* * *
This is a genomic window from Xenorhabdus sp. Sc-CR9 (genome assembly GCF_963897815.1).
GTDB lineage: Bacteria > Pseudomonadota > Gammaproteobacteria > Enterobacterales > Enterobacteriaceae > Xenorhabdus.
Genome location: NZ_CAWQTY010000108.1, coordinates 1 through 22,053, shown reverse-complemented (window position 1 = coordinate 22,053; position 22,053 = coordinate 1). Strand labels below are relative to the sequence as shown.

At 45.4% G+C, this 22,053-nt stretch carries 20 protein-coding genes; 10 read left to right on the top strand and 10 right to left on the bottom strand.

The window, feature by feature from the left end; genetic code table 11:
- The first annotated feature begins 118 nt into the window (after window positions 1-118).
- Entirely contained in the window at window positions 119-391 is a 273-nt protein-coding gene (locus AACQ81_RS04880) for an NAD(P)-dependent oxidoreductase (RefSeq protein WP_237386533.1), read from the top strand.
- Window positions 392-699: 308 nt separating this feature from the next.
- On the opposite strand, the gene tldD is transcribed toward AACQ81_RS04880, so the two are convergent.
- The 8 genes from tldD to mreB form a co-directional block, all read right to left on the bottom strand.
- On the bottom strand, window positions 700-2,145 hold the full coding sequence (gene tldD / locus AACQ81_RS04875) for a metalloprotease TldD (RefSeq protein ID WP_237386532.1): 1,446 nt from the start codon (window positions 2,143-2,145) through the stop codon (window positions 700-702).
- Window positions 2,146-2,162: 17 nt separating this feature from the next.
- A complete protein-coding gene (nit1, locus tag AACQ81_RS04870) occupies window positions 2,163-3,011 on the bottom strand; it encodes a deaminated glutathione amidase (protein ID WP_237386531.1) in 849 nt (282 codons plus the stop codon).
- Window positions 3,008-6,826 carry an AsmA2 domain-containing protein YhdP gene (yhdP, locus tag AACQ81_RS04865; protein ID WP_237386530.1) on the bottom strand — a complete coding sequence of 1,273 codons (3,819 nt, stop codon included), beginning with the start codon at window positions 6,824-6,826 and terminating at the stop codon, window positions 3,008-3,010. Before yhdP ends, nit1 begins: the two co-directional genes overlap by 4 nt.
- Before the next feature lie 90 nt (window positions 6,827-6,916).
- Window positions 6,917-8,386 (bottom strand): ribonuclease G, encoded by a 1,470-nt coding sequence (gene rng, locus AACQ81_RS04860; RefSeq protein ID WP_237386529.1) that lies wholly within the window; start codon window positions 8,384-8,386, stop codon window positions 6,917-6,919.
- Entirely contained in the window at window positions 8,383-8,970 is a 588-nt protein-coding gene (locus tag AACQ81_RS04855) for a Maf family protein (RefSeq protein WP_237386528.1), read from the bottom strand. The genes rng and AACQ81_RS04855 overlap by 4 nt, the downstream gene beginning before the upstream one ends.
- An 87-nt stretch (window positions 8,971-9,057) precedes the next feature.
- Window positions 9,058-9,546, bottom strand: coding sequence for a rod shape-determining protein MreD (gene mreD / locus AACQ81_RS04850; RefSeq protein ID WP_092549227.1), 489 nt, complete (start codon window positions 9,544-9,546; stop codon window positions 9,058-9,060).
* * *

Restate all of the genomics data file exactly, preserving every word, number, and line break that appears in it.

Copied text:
This is a genomic window from Xenorhabdus sp. Sc-CR9 (genome assembly GCF_963897815.1).
GTDB lineage: Bacteria > Pseudomonadota > Gammaproteobacteria > Enterobacterales > Enterobacteriaceae > Xenorhabdus.
Genome location: NZ_CAWQTY010000108.1, coordinates 1 through 22,053, shown reverse-complemented (window position 1 = coordinate 22,053; position 22,053 = coordinate 1). Strand labels below are relative to the sequence as shown.

At 45.4% G+C, this 22,053-nt stretch carries 20 protein-coding genes; 10 read left to right on the top strand and 10 right to left on the bottom strand.

The window, feature by feature from the left end; genetic code table 11:
- The first annotated feature begins 118 nt into the window (after window positions 1-118).
- Entirely contained in the window at window positions 119-391 is a 273-nt protein-coding gene (locus AACQ81_RS04880) for an NAD(P)-dependent oxidoreductase (RefSeq protein WP_237386533.1), read from the top strand.
- Window positions 392-699: 308 nt separating this feature from the next.
- On the opposite strand, the gene tldD is transcribed toward AACQ81_RS04880, so the two are convergent.
- The 8 genes from tldD to mreB form a co-directional block, all read right to left on the bottom strand.
- On the bottom strand, window positions 700-2,145 hold the full coding sequence (gene tldD / locus AACQ81_RS04875) for a metalloprotease TldD (RefSeq protein ID WP_237386532.1): 1,446 nt from the start codon (window positions 2,143-2,145) through the stop codon (window positions 700-702).
- Window positions 2,146-2,162: 17 nt separating this feature from the next.
- A complete protein-coding gene (nit1, locus tag AACQ81_RS04870) occupies window positions 2,163-3,011 on the bottom strand; it encodes a deaminated glutathione amidase (protein ID WP_237386531.1) in 849 nt (282 codons plus the stop codon).
- Window positions 3,008-6,826 carry an AsmA2 domain-containing protein YhdP gene (yhdP, locus tag AACQ81_RS04865; protein ID WP_237386530.1) on the bottom strand — a complete coding sequence of 1,273 codons (3,819 nt, stop codon included), beginning with the start codon at window positions 6,824-6,826 and terminating at the stop codon, window positions 3,008-3,010. Before yhdP ends, nit1 begins: the two co-directional genes overlap by 4 nt.
- Before the next feature lie 90 nt (window positions 6,827-6,916).
- Window positions 6,917-8,386 (bottom strand): ribonuclease G, encoded by a 1,470-nt coding sequence (gene rng, locus AACQ81_RS04860; RefSeq protein ID WP_237386529.1) that lies wholly within the window; start codon window positions 8,384-8,386, stop codon window positions 6,917-6,919.
- Entirely contained in the window at window positions 8,383-8,970 is a 588-nt protein-coding gene (locus tag AACQ81_RS04855) for a Maf family protein (RefSeq protein WP_237386528.1), read from the bottom strand. The genes rng and AACQ81_RS04855 overlap by 4 nt, the downstream gene beginning before the upstream one ends.
- An 87-nt stretch (window positions 8,971-9,057) precedes the next feature.
- Window positions 9,058-9,546, bottom strand: coding sequence for a rod shape-determining protein MreD (gene mreD / locus AACQ81_RS04850; RefSeq protein ID WP_092549227.1), 489 nt, complete (start codon window positions 9,544-9,546; stop codon window positions 9,058-9,060).